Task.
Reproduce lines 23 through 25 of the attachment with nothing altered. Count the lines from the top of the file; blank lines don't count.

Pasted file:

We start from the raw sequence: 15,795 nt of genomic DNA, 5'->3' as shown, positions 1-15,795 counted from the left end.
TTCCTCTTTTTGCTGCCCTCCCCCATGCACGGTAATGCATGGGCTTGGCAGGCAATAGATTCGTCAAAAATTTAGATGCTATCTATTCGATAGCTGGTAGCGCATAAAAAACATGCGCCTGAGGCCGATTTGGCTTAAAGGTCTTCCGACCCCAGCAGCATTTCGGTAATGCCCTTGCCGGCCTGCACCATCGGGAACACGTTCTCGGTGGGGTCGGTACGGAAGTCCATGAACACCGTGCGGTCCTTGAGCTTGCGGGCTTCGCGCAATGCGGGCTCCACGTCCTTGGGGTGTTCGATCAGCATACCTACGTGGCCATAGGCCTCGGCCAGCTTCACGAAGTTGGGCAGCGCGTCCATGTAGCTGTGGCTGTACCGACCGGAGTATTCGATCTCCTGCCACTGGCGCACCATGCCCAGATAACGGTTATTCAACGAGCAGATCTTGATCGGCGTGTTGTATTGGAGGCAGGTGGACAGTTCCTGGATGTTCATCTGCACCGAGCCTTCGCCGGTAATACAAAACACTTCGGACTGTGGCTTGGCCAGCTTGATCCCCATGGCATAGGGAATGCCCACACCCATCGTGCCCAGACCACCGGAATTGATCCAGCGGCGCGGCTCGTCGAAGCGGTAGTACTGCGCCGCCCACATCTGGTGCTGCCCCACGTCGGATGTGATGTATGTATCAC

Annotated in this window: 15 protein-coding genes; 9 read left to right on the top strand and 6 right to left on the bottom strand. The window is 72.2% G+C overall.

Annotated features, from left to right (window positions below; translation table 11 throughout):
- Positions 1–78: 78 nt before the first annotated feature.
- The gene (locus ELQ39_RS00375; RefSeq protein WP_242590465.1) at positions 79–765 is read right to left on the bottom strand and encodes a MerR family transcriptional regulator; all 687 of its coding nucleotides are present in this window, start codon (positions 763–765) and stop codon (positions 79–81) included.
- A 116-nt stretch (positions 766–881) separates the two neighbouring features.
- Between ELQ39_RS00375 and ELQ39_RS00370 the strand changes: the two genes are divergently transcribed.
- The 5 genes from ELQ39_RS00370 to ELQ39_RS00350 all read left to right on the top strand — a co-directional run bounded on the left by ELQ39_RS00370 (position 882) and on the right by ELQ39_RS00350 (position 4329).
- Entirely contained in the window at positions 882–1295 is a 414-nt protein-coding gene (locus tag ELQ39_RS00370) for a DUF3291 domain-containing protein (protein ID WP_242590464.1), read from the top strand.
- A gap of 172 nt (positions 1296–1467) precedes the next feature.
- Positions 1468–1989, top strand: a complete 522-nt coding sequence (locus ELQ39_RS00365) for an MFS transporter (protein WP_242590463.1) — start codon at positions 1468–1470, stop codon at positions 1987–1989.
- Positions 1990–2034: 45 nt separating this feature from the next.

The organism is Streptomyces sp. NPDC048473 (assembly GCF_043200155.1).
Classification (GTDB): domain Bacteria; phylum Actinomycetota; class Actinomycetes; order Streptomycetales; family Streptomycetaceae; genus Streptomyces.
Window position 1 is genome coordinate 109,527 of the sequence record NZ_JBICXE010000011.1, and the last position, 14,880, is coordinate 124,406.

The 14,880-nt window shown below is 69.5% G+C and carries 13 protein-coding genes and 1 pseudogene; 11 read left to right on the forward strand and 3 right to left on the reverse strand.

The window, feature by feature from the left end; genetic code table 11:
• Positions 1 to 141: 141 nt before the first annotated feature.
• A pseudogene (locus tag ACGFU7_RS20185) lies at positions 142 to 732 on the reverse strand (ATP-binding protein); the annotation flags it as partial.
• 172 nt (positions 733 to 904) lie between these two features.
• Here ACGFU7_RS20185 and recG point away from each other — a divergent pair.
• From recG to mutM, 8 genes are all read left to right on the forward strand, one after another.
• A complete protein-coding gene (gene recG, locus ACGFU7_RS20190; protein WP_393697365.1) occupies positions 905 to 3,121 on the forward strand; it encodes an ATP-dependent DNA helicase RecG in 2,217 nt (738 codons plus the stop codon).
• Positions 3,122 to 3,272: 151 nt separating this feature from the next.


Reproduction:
• From recG to mutM, 8 genes are all read left to right on the forward strand, one after another.
• A complete protein-coding gene (gene recG, locus ACGFU7_RS20190; protein WP_393697365.1) occupies positions 905 to 3,121 on the forward strand; it encodes an ATP-dependent DNA helicase RecG in 2,217 nt (738 codons plus the stop codon).
• Positions 3,122 to 3,272: 151 nt separating this feature from the next.